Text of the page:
When most people chip a tooth, they think first about the damage it did to their smile, creating an uneven smile line, and potentially even a black hole in the middle of their grin.

But there are many other potential effects of a chipped tooth that argue for rapid repair with bonding or a veneer.

Middle aged blonde woman in plaid shirt and jeans enjoys the outdoors, tending to flowers. While working in the public, it's important to have a great smile but a chipped tooth might add to insecurities.

Sharp Edges

Tooth enamel is similar to glass, and when it chips it can create very sharp edges. These sharp edges can easily cut your tongue, creating numerous small cuts.

In addition to being immediately painful, these cuts can make  your tongue sensitive to foods that contain salt or acid.

You might count on the sharp edge to wear down so it won’t cut you anymore, but this might not happen as quickly as you think. Teeth are very hard and resist wear–it’s part of their design. Wear gets slowed down by the fact that a chipped tooth won’t contact the same way a full tooth does. Plus, the edge might not wear down–it might keep chipping.

Vulnerable to More Chipping

Chipping a tooth creates a narrower shape to the tooth, one that concentrates force. The force on the narrowed tooth can lead to more chipping, which creates new sharp edges that can be chipped or flaked off. The process can continue, exposing the dentin underneath the rigid enamel, which is softer and more vulnerable to wear.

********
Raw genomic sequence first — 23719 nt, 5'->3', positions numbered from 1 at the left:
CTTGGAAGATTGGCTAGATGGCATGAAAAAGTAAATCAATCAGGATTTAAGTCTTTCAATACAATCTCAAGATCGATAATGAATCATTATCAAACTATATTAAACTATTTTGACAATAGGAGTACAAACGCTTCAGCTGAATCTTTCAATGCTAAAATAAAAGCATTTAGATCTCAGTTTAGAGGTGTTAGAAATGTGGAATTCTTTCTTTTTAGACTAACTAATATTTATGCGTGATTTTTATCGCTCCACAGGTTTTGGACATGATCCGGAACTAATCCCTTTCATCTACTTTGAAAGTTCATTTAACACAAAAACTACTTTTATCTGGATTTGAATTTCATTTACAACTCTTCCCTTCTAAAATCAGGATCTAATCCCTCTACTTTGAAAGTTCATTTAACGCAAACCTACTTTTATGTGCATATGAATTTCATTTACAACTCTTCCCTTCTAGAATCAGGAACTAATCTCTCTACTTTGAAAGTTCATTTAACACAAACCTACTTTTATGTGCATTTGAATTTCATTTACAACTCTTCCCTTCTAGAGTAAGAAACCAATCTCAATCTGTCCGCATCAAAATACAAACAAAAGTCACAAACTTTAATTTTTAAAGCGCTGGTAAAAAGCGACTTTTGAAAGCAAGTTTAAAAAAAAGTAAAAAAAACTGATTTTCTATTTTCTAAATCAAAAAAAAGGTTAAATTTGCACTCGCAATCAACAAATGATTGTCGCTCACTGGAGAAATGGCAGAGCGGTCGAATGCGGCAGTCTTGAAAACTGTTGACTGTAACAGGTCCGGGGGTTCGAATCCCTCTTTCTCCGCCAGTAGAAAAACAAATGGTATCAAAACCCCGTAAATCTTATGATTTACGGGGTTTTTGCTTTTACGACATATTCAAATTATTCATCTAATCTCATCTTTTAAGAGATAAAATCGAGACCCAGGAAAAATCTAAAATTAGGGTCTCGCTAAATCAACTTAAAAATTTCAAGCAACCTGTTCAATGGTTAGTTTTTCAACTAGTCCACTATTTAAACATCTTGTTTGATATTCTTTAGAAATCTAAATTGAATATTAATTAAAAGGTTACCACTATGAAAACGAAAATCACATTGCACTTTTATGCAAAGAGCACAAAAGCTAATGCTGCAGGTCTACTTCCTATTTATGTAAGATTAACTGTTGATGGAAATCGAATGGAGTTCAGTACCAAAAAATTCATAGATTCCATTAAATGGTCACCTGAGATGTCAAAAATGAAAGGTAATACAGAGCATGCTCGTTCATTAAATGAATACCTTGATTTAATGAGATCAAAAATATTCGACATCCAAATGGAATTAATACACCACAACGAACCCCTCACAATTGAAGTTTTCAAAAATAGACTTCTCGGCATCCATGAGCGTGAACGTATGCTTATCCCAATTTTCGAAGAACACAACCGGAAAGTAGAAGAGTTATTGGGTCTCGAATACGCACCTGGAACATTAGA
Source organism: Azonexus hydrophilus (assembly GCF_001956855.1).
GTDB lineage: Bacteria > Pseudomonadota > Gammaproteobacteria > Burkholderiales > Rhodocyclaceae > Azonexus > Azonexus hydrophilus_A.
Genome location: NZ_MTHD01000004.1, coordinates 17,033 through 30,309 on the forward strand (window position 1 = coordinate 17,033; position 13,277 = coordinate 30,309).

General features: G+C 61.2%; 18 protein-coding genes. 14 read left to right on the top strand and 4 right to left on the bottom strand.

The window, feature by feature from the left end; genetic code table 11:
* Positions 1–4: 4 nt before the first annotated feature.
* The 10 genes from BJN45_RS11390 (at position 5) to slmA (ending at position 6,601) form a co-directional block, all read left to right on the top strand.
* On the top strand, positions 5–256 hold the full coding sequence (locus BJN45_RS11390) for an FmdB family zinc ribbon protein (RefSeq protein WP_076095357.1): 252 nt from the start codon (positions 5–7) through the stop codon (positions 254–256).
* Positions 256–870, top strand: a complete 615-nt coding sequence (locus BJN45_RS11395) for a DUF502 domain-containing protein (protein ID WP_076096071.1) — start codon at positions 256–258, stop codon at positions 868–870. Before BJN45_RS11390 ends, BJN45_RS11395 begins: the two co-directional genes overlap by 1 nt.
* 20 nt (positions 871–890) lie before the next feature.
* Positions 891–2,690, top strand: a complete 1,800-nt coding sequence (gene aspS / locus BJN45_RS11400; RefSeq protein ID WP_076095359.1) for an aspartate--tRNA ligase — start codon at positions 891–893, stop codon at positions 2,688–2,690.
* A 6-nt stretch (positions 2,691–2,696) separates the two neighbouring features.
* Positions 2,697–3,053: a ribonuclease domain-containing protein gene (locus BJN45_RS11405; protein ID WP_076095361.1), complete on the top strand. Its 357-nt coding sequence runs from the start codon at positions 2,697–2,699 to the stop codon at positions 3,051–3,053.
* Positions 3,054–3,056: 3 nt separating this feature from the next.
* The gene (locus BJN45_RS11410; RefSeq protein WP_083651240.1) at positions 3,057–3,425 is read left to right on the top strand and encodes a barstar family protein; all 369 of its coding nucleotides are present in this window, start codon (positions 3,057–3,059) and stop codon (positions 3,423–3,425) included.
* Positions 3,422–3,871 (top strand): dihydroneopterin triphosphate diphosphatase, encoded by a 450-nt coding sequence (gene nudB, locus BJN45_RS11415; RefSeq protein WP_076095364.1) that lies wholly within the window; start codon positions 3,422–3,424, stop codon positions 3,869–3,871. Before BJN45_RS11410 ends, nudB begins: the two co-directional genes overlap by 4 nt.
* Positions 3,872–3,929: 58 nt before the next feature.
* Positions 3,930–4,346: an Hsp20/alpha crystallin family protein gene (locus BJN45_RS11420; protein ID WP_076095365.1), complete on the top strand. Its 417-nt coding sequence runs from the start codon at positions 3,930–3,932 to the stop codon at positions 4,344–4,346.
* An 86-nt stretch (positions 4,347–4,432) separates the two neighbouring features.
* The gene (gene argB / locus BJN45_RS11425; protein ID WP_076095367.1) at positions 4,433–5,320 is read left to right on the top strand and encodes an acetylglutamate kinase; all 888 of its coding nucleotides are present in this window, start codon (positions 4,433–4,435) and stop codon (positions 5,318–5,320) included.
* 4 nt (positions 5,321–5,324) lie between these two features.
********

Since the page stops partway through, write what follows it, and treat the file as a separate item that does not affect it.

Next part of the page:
Accelerated Decay

In addition to accelerated wear, your chipped tooth might be more vulnerable to developing cavities.

Chipped teeth create areas where food and bacteria can collect. This can lead to more acid production at the site, and the acid attacks your enamel, creating tiny holes that we call cavities.

Plus, a chip can expose the dentin underneath your enamel. Dentin is a softer material that helps give teeth their flexibility. Dentin helps the tooth stay tough, but it’s more vulnerable to wear and to cavities.

Biting and Chewing Might Suffer

If you’ve chipped a tooth, you can change the way your teeth fit together. The team of teeth that was so efficient at biting and chewing has now lost a member. This creates a gap where teeth won’t get cut or ground up. This can make it hard to bite into foods like sandwiches–your teeth might not cut off the bite properly–and it can make you more likely to swallow large chunks of food, which can lead to indigestion or even impacted food.

Sensitivity

Tooth enamel performs lots of functions. It looks good, supports the tooth, and provides a hard surface for biting and chewing. It also insulates: protecting the sensitive nerve from changes in temperature and pressure.

When you chip a tooth, some of that enamel is gone, and you might feel it. If your tooth is sensitive to hot or cold drinks, or begins to hurt and throb when you chew, you should consider getting restorations to protect the chipped surface.

You should also be aware that damage to your tooth might be more than a little chip. Sometimes, your tooth might crack, exposing the nerve chamber inside. Once this happens, the chamber can become infected, which can turn into a serious health problem. If your chipped tooth is very sensitive, or if the tooth becomes discolored, you should have a dentist look at it immediately.

Have You Chipped a Tooth in River Edge?

If you have damaged a tooth in River Edge, let us help restore its beauty, function, and health. Please call 201-343-4044 today for an appointment with a cosmetic dentist at the River Edge Dental Center for General & Cosmetic Dentistry.